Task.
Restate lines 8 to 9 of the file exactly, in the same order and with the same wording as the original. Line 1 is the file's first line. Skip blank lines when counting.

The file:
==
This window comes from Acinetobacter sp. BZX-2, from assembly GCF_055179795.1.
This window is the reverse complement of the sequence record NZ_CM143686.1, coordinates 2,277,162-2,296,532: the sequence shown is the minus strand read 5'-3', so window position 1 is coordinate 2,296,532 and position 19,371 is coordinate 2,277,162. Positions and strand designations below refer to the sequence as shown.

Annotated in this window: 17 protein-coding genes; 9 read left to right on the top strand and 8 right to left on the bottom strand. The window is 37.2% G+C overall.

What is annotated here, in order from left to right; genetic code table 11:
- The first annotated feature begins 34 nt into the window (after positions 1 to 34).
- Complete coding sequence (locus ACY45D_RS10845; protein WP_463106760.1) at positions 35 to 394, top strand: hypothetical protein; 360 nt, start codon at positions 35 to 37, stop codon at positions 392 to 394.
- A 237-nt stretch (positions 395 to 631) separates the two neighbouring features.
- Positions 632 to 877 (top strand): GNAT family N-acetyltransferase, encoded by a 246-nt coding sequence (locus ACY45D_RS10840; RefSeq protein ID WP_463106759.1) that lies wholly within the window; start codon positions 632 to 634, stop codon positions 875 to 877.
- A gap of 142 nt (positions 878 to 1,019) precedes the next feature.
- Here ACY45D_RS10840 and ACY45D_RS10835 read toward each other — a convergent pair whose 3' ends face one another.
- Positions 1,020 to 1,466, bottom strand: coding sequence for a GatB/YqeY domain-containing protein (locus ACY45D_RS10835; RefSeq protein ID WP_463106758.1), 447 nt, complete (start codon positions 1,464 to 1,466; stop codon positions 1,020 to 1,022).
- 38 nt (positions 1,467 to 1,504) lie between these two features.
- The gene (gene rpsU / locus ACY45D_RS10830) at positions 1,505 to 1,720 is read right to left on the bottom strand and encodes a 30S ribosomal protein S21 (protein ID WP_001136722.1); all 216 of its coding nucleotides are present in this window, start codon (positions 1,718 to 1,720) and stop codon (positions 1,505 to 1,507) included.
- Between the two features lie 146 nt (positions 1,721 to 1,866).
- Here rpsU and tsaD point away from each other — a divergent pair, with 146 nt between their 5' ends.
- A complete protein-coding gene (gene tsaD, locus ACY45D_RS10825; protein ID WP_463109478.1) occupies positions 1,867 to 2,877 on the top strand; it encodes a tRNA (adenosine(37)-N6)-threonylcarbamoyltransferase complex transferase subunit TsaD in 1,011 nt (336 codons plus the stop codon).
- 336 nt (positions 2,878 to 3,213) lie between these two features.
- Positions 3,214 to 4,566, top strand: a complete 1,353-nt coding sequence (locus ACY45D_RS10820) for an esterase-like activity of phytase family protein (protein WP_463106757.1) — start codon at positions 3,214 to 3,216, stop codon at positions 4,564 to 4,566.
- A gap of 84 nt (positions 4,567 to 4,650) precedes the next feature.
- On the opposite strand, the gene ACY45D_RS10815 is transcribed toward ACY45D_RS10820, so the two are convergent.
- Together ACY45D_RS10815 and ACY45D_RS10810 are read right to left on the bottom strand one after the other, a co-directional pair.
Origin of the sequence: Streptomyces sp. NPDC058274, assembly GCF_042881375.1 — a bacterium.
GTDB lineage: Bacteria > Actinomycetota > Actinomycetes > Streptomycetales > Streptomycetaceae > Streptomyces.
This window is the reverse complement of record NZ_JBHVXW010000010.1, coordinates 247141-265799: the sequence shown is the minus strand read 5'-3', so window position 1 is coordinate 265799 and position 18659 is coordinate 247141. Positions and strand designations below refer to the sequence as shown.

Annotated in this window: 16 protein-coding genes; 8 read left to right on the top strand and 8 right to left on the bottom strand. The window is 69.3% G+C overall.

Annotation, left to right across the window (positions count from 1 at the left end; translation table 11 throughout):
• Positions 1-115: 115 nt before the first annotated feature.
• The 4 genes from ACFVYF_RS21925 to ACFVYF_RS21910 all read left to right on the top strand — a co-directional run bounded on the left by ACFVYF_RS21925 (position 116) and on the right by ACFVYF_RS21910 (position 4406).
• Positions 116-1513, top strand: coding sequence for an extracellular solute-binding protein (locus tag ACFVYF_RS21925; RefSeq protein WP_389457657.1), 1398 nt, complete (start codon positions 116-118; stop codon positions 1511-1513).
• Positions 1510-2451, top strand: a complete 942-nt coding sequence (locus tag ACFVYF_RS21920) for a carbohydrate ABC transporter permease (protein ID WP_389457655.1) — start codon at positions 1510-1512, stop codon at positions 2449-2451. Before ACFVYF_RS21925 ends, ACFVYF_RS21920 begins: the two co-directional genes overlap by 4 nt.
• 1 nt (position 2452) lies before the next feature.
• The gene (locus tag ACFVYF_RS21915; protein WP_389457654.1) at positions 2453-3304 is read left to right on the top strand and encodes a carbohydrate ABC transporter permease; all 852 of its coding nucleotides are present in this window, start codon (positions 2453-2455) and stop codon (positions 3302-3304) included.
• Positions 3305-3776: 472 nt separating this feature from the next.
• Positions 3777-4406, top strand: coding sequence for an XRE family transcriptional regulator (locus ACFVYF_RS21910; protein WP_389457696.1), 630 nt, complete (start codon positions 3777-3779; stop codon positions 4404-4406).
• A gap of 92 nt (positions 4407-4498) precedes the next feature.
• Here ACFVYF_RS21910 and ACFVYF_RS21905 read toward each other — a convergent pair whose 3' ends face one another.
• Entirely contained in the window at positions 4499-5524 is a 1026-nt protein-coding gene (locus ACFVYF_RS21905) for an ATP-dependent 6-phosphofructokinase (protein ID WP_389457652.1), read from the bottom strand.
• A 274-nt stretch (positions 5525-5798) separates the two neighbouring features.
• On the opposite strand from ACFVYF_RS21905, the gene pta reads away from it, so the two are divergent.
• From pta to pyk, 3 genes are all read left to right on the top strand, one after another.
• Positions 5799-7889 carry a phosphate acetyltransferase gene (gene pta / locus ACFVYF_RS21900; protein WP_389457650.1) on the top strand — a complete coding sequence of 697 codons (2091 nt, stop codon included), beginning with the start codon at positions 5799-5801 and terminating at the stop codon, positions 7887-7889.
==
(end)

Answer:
- Positions 632 to 877 (top strand): GNAT family N-acetyltransferase, encoded by a 246-nt coding sequence (locus ACY45D_RS10840; RefSeq protein ID WP_463106759.1) that lies wholly within the window; start codon positions 632 to 634, stop codon positions 875 to 877.
- A gap of 142 nt (positions 878 to 1,019) precedes the next feature.